This project is a variation on the classic scientific inquiry or science fair type of assignment. Instead of choosing a formal scientific question, students choose a myth to prove or disprove using scientific and problem solving means. The myth can be an urban or fairy tale type of myth or something the students may have seen in a movie (ie., could that really happen?). Or the myth can be a fun scientific question that can be investigated. The catch is that they have to follow the same process used in the Discovery Channel's popular Mythbusters show and the myth cannot already have been used or tested on the show. For more about this project, click the thumbnail or email

"Project Envision Schools (ES) is a nonprofit charter management organization headquartered in the San Francisco Bay Area that operates innovative college-preparatory high schools that educate diverse student bodies, especially First Generation College Bound (FGCB) youth. Envision is achieving outstanding results with a student body that is 53% African American or Hispanic/Latino, 52% qualified for Free and Reduced Lunch, and 50% FGCB. Envision schools use an innovative prize-winning education model with a project-based curriculum in which art and technology are integral to engage students in learning. Envision Schools believes that all students, regardless of their race, ethnicity or economic background, are entitled to attend high schools that prepare them for college success and democratic citizenship in the 21st Century."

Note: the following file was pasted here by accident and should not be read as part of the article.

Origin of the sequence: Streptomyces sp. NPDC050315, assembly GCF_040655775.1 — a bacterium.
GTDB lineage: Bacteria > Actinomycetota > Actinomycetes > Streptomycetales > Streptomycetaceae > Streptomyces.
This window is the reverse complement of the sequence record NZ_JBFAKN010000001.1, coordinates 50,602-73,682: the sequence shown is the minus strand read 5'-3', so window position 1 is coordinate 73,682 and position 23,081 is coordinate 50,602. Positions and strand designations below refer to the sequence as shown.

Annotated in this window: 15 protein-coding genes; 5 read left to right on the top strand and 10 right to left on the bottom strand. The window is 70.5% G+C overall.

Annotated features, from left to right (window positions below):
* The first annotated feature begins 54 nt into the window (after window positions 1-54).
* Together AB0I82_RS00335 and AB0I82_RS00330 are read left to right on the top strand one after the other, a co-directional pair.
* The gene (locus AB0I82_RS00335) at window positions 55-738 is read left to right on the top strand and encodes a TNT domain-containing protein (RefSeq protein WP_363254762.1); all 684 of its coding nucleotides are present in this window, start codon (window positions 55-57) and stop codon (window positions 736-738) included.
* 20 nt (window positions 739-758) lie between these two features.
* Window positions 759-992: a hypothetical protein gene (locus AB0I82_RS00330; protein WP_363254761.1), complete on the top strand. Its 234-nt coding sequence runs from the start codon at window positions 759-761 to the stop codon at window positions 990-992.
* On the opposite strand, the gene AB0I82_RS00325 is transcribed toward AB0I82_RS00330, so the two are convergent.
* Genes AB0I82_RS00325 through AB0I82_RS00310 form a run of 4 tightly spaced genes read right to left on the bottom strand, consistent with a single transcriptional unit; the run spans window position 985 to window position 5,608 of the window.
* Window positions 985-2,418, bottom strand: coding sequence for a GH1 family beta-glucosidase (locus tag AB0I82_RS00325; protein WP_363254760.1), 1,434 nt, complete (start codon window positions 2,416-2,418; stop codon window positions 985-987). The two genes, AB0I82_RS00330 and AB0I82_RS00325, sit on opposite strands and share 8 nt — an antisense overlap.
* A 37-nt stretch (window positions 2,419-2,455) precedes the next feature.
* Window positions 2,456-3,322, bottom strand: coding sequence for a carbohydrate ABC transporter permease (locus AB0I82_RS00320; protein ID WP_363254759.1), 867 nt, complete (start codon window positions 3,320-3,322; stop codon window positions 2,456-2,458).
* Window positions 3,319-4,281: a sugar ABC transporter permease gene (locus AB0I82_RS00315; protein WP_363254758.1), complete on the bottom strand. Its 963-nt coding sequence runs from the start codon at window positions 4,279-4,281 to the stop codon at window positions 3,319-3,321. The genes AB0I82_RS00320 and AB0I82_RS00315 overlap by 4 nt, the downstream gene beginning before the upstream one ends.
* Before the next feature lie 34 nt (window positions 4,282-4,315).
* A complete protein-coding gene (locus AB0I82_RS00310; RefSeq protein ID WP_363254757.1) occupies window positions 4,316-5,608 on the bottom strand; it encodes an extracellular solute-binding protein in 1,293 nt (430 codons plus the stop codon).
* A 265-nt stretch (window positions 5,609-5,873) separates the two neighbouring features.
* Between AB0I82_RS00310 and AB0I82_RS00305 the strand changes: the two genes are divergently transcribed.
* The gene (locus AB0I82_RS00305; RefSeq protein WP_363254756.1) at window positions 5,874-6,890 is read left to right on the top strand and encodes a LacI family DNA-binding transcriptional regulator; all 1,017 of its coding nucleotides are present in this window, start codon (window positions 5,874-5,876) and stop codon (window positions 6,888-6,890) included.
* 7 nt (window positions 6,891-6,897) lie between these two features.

In this project, students generated their own questions about the history of South Africa. These questions guided the activities and smaller projects leading up to the culminating exhibition, where students researched and presented their answer to their question in a Powerpoint presentation. For more about this project, click the thumbnail or email

This project is part of an interdisciplinary group of Holocaust-related projects. It allows students to plan a trip around the globe using surface transportation, investigate global climate and natural resources, perform cultural observations, and propose the creaton of a small buiness in a country to which they travel. Students were asked to share their 'testimony' and tell the story of their understandings by producing a book or 'chest' creatively filled with a collection of reflective and creative writing, artwork and artifacts that an audience can touch and feel. For more about this project, click the thumbnail or email

​The Search for Meaning - A Holocaust Project, added February 27, 2017